[0033] Polypeptide identifications in Tables 1-2 reflect a single polypeptide appearing in a database for which the component was a match. In general, the polypeptide is the largest polypeptide found in the database. Such a selection is not meant to limit the polypeptide to those disclosed in Tables 1-2, however. Accordingly, in another embodiment, the invention provides a polypeptide that is a fragment, precursor, successor or modified version of a marker described in Tables 1 - 2. For example the following polypeptides appear in Table 1 : C4b-binding protein beta chain precursor, coagulation factor XII precursor (Hageman factor) (HAF), and apolipoprotein A-IV precursor [validated] - human. Such precursors are typically larger than the processed form. The invention therefore includes the successor molecules (i.e., processed proteins) C4b-binding protein beta chain, coagulation factor XII, and apolipoprotein A-IV. In another embodiment, the invention includes a molecule that comprises a foregoing fragment, precursor, successor or modified polypeptide.

[0034] Another embodiment of the present invention relates to a plurality of antibodies, or antigen binding fragments thereof, or aptamers for the detection of the expression of biomarkers differentially expressed in patients with renal clear-cell cancer. The plurality of antibodies, or antigen binding fragments thereof, or aptamers consists of antibodies, or antigen binding fragments thereof, or aptamers that selectively bind to proteins differentially expressed in patients with renal clear-cell cancer, and that can be detected as protein products using antibodies or aptamers. In addition, the plurality of antibodies, or antigen binding fragments thereof, or aptamers comprises antibodies, or antigen binding fragments thereof, or aptamers that selectively bind to proteins or portions thereof (peptides) encoded by any of the genes from the tables provided herein.

[0035] Certain embodiments of the present invention utilize a plurality of biomarkers that have been identified herein as being differentially expressed in subjects with renal clear-cell cancer. As used herein, the terms "patient," "subject" and "a subject who has renal clear-cell cancer" and "renal clear-cell cancer subject" are intended to refer to subjects who have been diagnosed with renal clear-cell cancer. The terms "non- subject" and "a subject who does not have renal clear-cell cancer" are intended to refer to a subject who has not been diagnosed with renal clear-cell cancer, or who is cancer-free as a result of surgery to remove the diseased kidney. A non-renal clear-cell cancer subject may be healthy and have no other disease, or they may have a disease other than renal clear-cell cancer.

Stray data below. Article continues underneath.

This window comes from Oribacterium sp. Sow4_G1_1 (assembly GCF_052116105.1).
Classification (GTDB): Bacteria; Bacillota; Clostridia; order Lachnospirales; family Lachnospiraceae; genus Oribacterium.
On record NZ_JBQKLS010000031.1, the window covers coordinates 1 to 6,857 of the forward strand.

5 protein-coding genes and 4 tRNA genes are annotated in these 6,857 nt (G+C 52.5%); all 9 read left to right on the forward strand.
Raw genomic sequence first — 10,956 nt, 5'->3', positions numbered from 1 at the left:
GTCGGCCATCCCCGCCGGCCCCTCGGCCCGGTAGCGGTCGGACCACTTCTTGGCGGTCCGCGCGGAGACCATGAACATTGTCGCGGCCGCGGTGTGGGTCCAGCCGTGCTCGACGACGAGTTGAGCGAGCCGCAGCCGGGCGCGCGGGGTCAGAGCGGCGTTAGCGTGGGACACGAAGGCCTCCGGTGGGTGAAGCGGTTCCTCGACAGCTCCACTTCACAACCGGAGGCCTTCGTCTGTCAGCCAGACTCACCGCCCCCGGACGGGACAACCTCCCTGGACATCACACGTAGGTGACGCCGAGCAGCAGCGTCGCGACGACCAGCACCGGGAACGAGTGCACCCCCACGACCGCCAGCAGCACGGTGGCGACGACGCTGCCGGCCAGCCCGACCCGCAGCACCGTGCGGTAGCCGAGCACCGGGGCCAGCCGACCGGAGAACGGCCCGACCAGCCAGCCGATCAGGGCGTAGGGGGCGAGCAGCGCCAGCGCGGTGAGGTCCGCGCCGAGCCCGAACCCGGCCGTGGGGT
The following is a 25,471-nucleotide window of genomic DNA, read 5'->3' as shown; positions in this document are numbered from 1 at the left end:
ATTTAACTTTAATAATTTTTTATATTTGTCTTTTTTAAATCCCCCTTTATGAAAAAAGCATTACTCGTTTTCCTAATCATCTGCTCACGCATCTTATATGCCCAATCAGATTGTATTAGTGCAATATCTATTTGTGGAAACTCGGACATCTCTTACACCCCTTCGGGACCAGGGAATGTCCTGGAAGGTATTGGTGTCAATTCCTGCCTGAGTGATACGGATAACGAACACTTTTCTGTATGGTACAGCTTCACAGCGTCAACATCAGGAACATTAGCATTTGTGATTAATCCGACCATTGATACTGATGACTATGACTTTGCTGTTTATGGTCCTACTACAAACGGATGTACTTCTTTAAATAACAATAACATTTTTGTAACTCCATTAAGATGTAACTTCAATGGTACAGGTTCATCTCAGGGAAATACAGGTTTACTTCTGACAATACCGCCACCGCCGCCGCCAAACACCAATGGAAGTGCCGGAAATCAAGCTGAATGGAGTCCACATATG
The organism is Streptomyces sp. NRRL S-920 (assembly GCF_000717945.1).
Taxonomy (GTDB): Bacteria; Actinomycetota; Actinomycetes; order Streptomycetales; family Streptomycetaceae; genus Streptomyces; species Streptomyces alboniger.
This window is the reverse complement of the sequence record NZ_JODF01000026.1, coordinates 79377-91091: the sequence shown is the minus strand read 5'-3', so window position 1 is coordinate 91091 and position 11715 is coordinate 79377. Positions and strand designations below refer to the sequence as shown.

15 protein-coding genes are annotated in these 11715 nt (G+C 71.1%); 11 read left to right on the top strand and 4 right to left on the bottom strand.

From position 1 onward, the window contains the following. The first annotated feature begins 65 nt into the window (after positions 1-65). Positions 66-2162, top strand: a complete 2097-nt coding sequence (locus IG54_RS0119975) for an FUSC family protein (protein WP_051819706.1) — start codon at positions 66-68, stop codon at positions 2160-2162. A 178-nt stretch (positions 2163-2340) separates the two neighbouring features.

[0036] The plurality of biomarkers within the above- limitation includes at least two or more biomarkers (e.g., at least 2, 3, 4, 5, 6, and so on, in whole integer increments, up to all of the possible biomarkers) identified by the present invention, and includes any combination of such biomarkers. Such biomarkers are selected from any of the polypeptides listed in the tables provided herein, and polynucleotides encoding any of the polypeptides listed in the Tables.

[0037] The polypeptide and polynucleotide markers of the invention are useful in methods for diagnosing renal clear-cell cancer, determining the extent and/or severity of the disease, monitoring progression of the disease and/or response to therapy. Such methods can be performed in human and non-human subjects. The markers are also useful in methods for treating renal clear-cell cancer and for evaluating the efficacy of treatment for the disease. Such methods can be performed in human and non-human subjects. The markers may also be used as pharmaceutical compositions or in kits. The markers may also be used to screen candidate compounds that modulate their expression. The markers may also be used to screen candidate drugs for treatment of renal clear-cell cancer. Such screening methods can be performed in human and non-human subjects.

[0038] Polypeptide markers may be isolated by any suitable method known in the art. Native polypeptide markers can be purified from natural sources by standard methods known in the art (e.g., chromatography, centrifugation, differential solubility, immunoassay). In one embodiment, polypeptide markers may be isolated from a serum sample using the chromatographic methods disclosed herein. In another embodiment, polypeptide markers may be isolated from a sample by contacting the sample with substrate-bound antibodies or aptamers that specifically bind to the marker.

[0039] The present invention also included polynucleotide markers related to the polypeptide markers of the present invention. In one aspect, the invention provides polynucleotides that encode the polypeptides of the invention. The polynucleotide may be genomic DNA, cDNA, or mRNA transcripts that encode the polypeptides of the invention. In one embodiment, the invention provides polynucleotides that encode a polypeptide described in Tables 1 - 2, or a molecule that comprises such a polypeptide.

[0040] In another embodiment, the invention provides polynucleotides that encode a polypeptide having substantial sequence identity with a component set forth in Tables 1 - 2, or a molecule that comprises such a polypeptide.

[0041] In another embodiment, the invention provides polynucleotides that encode a polypeptide having (i) a mass-to-charge value and (ii) an RT value of about the values stated, respectively, for a marker described in Tables 1 - 2, or a molecule that comprises such a polypeptide.